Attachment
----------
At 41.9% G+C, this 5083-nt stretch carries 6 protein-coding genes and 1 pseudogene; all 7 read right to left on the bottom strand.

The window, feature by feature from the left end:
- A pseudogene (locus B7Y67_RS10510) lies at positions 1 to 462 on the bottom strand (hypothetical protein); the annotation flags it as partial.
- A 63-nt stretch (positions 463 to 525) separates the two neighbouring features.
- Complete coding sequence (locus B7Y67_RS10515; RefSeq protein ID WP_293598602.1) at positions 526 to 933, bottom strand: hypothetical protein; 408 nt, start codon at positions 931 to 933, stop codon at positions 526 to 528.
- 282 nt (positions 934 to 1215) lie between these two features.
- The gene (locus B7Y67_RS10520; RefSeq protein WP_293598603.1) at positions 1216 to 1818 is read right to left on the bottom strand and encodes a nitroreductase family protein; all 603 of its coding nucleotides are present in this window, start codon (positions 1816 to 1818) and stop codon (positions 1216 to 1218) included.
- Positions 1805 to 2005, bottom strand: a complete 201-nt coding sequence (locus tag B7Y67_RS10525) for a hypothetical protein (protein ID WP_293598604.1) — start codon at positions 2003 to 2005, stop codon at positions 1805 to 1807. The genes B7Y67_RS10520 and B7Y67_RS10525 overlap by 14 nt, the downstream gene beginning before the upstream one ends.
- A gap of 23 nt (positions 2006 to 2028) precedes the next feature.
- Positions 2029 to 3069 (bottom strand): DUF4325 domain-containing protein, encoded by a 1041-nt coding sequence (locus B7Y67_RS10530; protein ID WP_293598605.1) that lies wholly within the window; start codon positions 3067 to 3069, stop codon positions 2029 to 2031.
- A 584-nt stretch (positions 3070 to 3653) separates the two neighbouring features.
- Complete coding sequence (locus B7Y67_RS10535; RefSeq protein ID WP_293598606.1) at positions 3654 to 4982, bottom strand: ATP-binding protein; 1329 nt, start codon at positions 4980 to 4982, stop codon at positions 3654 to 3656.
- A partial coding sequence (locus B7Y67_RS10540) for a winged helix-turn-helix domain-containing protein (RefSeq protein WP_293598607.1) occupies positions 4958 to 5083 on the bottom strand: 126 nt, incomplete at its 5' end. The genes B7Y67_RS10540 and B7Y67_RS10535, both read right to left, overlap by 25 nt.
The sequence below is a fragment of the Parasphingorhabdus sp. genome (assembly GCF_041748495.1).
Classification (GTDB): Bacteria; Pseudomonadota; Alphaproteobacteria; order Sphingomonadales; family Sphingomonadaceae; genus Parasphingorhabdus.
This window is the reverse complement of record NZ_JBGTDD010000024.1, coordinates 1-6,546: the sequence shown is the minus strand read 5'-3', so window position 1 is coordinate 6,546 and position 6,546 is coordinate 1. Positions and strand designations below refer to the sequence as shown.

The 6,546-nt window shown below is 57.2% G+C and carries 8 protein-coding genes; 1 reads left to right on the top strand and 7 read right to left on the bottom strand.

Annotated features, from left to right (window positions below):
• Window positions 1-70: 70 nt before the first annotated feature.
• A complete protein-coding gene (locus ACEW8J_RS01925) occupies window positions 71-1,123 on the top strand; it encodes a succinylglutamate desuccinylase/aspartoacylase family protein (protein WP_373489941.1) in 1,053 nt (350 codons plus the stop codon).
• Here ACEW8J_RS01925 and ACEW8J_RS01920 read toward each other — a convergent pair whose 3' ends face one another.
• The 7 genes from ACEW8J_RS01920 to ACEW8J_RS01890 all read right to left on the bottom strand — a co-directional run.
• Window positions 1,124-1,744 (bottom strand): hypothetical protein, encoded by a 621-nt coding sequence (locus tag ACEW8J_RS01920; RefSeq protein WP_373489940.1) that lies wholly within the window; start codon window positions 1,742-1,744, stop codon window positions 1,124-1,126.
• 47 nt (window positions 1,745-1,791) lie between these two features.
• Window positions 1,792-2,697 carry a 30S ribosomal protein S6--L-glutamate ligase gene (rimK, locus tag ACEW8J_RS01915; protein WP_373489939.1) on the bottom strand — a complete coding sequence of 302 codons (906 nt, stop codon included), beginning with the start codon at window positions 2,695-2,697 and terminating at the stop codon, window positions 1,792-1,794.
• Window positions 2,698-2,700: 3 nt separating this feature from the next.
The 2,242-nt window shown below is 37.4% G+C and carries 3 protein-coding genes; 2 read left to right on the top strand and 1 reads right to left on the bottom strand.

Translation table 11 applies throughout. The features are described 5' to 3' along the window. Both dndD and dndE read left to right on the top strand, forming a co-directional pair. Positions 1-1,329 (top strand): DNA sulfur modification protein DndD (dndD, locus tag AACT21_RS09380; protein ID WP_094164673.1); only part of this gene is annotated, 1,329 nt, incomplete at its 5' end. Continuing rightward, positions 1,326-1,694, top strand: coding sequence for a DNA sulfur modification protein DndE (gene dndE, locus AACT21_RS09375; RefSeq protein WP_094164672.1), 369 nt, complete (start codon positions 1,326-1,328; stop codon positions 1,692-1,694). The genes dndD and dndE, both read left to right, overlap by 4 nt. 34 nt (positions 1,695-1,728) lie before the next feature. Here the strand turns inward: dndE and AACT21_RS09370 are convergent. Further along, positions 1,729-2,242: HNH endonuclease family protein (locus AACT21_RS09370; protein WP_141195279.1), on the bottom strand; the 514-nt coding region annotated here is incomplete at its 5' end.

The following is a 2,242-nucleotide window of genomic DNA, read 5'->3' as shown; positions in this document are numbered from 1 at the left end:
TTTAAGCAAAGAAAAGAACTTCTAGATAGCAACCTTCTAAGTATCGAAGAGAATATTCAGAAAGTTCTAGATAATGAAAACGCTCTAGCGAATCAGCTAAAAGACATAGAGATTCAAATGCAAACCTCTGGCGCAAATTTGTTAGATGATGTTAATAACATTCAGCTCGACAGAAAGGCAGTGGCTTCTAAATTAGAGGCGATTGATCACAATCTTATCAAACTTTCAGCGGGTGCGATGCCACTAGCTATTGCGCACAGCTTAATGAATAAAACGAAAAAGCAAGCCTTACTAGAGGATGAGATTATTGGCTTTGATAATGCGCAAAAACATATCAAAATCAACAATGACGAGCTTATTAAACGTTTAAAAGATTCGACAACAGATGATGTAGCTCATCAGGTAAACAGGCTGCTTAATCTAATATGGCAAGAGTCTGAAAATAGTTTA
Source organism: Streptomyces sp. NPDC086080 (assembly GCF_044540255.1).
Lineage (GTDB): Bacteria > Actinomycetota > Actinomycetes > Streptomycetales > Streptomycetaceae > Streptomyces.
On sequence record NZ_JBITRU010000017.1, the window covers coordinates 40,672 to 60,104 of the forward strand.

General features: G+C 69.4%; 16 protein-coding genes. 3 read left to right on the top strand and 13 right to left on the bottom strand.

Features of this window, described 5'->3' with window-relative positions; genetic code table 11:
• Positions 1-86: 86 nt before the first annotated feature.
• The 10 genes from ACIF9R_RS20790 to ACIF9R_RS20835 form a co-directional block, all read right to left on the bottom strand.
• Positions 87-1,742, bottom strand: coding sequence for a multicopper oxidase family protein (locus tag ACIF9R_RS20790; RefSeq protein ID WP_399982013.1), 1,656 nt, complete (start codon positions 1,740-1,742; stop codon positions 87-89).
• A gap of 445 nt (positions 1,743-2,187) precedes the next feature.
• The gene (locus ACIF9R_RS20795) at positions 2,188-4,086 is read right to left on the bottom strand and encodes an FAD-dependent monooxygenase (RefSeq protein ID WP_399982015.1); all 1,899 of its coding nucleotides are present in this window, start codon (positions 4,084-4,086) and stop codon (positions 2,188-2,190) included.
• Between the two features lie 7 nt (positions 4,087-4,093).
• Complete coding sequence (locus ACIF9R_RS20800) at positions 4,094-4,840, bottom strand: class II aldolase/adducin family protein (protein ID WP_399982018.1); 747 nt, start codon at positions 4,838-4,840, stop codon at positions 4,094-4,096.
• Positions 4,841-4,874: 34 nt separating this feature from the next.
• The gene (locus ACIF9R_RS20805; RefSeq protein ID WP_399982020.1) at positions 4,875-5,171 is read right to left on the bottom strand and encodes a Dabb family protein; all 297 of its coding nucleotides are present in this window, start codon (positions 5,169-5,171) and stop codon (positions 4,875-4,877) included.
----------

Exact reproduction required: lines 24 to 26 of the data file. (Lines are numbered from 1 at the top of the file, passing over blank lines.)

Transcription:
• 47 nt (window positions 1,745-1,791) lie between these two features.
• Window positions 1,792-2,697 carry a 30S ribosomal protein S6--L-glutamate ligase gene (rimK, locus tag ACEW8J_RS01915; protein WP_373489939.1) on the bottom strand — a complete coding sequence of 302 codons (906 nt, stop codon included), beginning with the start codon at window positions 2,695-2,697 and terminating at the stop codon, window positions 1,792-1,794.
• Window positions 2,698-2,700: 3 nt separating this feature from the next.